"Pay close attention to that man behind the curtain!"

Saturday, September 27, 2003

Closing statements from the counsel for the Kelly family

Here are the key points of Jeremy Gompertz, counsel for the family of David Kelly, as I interpret his closing arguments before the Hutton Inquiry Thursday [transcript page numbers in brackets]:
* "The principal aims of the [Kelly] family in this Inquiry are:
(1) that the duplicity of the Government in their handling of Dr Kelly should be exposed; and
(2) that the systemic failures at the Ministry of Defence should be identified and remedied so as to ensure, as far as is humanly possible, that no-one else should suffer the ordeal endured by Dr Kelly." [0, 1]
* "With the exception of the Walter Mitty slur, the Government and the MoD do not accept that any criticism should be made of any Government action or that any blame should attach to any individual involved in the events leading up to Dr Kelly's death. This should be contrasted with the approach of the BBC in being prepared to make admissions and accept criticism." [1]
* "[W]ere the matter not so serious," the so-called "excellent" support given to Dr. Kelly by the Ministry of Defense would be "risible." [2, 21-4]
* There was a "huge failure" in the manner in which Dr. Kelly's name was released to the public. [2]
* The media needs to "raise its game" (i.e., improve its standards of behavior) regarding people's privacy. [3 - 4]
* Richard Hatfield failed to clearly describe where Dr. Kelly had done anything inappropriate regarding his contacts with the media. [4 - 7]
* For the following 4 reasons, "[Andrew] Gilligan is unreliable and ... no credence should be given to his evidence save where it is corroborated from an independent source." [9]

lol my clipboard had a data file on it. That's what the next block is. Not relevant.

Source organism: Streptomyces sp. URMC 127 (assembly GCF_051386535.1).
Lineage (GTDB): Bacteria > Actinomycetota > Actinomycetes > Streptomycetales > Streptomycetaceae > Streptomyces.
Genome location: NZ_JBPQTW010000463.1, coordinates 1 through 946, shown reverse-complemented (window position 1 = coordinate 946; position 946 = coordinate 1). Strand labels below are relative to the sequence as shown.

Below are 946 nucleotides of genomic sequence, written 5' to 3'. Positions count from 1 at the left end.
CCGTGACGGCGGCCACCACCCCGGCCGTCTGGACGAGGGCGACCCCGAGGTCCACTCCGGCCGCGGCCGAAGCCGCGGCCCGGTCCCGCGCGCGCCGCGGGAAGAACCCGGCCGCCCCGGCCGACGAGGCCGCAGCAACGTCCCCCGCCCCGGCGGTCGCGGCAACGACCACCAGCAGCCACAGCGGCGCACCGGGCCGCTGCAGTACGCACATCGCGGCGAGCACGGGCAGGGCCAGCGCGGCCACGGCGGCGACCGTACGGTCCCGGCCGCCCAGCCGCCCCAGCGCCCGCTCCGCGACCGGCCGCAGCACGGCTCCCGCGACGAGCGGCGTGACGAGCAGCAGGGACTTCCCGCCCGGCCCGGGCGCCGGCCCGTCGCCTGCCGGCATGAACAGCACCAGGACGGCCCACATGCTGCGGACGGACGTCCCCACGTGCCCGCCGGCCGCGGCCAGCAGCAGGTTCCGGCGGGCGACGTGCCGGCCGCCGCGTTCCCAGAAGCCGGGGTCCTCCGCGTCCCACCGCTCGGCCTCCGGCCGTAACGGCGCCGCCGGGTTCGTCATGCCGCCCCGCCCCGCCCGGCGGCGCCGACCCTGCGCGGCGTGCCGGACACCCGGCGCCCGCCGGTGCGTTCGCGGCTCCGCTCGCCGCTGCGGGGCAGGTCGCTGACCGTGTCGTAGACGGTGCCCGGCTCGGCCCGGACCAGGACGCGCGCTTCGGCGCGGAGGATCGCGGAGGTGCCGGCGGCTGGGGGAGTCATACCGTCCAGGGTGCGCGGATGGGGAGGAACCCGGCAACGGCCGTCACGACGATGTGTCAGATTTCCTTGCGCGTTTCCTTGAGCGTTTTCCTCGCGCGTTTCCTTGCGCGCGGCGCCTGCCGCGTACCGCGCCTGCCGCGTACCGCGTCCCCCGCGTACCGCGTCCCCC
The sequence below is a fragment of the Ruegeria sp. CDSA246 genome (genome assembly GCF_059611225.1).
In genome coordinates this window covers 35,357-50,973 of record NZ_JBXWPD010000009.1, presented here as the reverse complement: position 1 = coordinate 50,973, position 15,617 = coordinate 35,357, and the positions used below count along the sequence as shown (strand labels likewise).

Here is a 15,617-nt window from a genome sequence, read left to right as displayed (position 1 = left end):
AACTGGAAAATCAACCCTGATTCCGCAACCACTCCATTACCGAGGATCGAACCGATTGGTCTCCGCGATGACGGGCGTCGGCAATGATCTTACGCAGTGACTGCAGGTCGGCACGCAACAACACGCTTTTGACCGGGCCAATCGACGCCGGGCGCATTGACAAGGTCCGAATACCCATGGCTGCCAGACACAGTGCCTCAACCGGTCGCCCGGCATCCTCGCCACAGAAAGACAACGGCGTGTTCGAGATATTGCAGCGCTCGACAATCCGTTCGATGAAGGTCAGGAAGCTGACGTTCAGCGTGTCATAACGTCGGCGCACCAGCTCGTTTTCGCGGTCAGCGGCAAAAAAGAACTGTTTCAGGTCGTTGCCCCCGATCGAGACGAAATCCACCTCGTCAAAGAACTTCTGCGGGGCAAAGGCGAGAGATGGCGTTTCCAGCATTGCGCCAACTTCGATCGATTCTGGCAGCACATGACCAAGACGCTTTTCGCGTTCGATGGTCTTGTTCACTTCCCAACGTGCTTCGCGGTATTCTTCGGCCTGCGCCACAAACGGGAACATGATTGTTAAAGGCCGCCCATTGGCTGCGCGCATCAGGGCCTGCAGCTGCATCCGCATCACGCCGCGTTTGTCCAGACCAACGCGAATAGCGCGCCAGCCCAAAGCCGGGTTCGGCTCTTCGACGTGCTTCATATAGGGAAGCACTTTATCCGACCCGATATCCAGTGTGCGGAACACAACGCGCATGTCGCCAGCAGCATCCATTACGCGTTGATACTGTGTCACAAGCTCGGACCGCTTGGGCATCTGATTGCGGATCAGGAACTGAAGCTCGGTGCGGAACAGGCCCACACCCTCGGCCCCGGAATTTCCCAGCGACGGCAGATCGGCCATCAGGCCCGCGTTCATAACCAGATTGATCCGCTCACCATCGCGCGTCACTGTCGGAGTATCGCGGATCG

* "[His] account of the chronology and progress of the [May 22] meeting is irreconcilable with the physical evidence disclosed by expert examination of his Sharp organiser." [9]
* "[H]is account of the meeting, as given in evidence, is in many respects inconsistent." [10]
* "[H]e has lost his manuscript note made after the meeting with Dr Kelly." [10]
* "[He] has proved himself to be an unreliable historian in other respects. For example, the changes in his account of the number of meetings he had with Dr Kelly and when they took place." [10]
* "[T]he Government made a deliberate decision to use Dr Kelly as part of its strategy in its battle with the BBC." [11]
* After Geoff Hoon had already been cross-examined (and therefore, couldn't be recalled to the witness stand), evidence from Alastair Campbell's diary came to light "indicat[ing], with clarity ... that the Secretary of State's [Geoff Hoon] denials of the Government's strategy put to [Dr. Kelly] in cross-examination were false," and therefore hypocritical. [12, 13]
* The behavior described above "was a cynical abuse of power which deserves the strongest possible condemnation." [13]
* Dr Kelly should have been informed about three areas of the process [18 - 20]:
*"[T]he decision to make a press statement and the content of that press statement, together with the timing of its release."
* "[T]he content of the question and answer material."
* "[T]he confirmation of his name to journalists."
* Alastair Campbell himself said that his own appearance before the Foreign Affairs Committee was a "gruelling experience. How much more so must it have been for Dr Kelly?" [26]
* Even after "faithfully" serving his country "all his life" and "achiev[ing] great eminence, ... [Dr. Kelly] remained a modest, retiring man who never sought the limelight." [27]
* Despite all this, "[Dr. Kelly] was characterised by his employers to suit their needs of the hour as a middle ranking official and used as a pawn." [27]
* Dr. Kelly "felt betrayed, ... was broken hearted and, ... had shrunk into himself. In his despair he seems to have taken his own life." [27-8]
Despite my own disagreement with the comments about Andrew Gilligan, I think Mr. Gompertz has laid out the case rather clearly.
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